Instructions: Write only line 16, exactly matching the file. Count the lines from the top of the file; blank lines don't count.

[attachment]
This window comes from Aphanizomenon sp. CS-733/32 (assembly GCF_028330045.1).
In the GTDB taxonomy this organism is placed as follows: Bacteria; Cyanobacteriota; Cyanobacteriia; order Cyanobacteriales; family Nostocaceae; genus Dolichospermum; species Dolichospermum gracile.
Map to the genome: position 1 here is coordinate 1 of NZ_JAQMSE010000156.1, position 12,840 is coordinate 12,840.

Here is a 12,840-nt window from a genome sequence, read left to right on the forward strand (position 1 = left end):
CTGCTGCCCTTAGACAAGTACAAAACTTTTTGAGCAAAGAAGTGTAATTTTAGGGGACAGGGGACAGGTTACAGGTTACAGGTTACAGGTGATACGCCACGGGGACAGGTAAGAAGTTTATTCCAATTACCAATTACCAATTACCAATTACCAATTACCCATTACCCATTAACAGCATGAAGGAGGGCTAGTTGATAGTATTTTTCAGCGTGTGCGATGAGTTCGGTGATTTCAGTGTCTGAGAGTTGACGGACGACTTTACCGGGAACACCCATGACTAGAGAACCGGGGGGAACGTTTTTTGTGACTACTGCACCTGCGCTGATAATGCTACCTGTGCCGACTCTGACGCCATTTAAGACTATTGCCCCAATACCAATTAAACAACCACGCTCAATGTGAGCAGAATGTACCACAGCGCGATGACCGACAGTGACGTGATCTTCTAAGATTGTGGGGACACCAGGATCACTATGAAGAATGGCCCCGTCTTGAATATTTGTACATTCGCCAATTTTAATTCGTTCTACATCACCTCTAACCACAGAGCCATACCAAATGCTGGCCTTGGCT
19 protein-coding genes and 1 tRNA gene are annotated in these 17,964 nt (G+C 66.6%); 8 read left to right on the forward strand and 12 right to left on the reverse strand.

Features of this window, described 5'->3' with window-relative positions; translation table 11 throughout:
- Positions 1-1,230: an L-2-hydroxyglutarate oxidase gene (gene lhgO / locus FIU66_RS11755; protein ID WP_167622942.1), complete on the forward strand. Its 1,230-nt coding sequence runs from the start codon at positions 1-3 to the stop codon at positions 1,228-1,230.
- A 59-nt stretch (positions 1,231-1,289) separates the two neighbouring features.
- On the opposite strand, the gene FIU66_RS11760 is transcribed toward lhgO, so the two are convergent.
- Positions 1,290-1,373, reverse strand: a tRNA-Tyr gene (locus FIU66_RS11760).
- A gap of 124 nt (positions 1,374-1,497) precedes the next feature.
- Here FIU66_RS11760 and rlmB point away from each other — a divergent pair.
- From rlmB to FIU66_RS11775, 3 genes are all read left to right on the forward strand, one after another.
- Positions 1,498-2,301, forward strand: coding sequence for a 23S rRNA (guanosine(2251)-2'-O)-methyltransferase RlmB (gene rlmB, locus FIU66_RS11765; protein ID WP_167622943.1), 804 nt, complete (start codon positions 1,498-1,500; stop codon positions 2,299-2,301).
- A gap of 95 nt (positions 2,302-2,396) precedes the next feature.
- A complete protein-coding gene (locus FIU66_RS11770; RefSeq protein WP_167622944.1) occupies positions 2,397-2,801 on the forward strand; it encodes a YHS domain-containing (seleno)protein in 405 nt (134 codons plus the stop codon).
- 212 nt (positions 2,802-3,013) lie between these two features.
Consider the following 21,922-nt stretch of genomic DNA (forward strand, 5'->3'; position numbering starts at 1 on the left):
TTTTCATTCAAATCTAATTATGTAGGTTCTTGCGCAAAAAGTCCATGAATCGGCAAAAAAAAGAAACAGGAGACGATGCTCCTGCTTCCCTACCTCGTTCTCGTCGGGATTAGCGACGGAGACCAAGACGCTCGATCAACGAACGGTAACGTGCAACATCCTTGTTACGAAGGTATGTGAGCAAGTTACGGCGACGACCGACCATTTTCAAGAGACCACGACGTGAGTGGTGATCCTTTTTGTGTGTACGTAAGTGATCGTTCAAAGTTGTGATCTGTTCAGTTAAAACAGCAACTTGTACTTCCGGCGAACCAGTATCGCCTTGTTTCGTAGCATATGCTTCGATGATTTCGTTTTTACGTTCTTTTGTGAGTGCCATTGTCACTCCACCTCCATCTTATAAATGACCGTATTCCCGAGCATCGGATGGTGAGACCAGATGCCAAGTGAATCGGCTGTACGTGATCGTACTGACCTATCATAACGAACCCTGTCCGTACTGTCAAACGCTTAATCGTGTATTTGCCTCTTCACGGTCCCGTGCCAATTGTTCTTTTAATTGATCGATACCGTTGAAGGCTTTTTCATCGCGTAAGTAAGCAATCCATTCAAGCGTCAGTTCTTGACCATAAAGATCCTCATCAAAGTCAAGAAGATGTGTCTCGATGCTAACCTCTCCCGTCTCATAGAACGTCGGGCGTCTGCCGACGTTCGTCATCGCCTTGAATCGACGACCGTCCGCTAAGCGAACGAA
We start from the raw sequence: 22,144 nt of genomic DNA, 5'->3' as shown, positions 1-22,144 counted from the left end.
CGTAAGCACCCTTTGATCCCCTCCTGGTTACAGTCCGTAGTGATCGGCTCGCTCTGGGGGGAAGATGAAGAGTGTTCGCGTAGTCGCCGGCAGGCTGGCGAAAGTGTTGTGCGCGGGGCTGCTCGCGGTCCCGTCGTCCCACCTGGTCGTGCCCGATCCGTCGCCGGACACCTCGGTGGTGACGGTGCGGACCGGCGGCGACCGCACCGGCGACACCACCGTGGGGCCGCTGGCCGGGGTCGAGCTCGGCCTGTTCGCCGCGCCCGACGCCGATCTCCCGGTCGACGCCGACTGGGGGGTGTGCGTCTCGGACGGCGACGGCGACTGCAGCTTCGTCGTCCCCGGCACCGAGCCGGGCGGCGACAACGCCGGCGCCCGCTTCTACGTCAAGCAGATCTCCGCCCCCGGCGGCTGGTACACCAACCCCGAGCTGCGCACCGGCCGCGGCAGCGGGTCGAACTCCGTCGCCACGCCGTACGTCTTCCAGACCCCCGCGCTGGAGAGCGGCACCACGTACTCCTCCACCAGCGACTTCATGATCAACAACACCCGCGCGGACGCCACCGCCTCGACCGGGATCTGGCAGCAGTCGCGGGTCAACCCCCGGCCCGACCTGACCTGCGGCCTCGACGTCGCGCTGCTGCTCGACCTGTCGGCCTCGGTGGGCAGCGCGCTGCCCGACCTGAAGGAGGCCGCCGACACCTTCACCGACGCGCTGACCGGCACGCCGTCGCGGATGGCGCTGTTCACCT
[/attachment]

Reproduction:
- A gap of 95 nt (positions 2,302-2,396) precedes the next feature.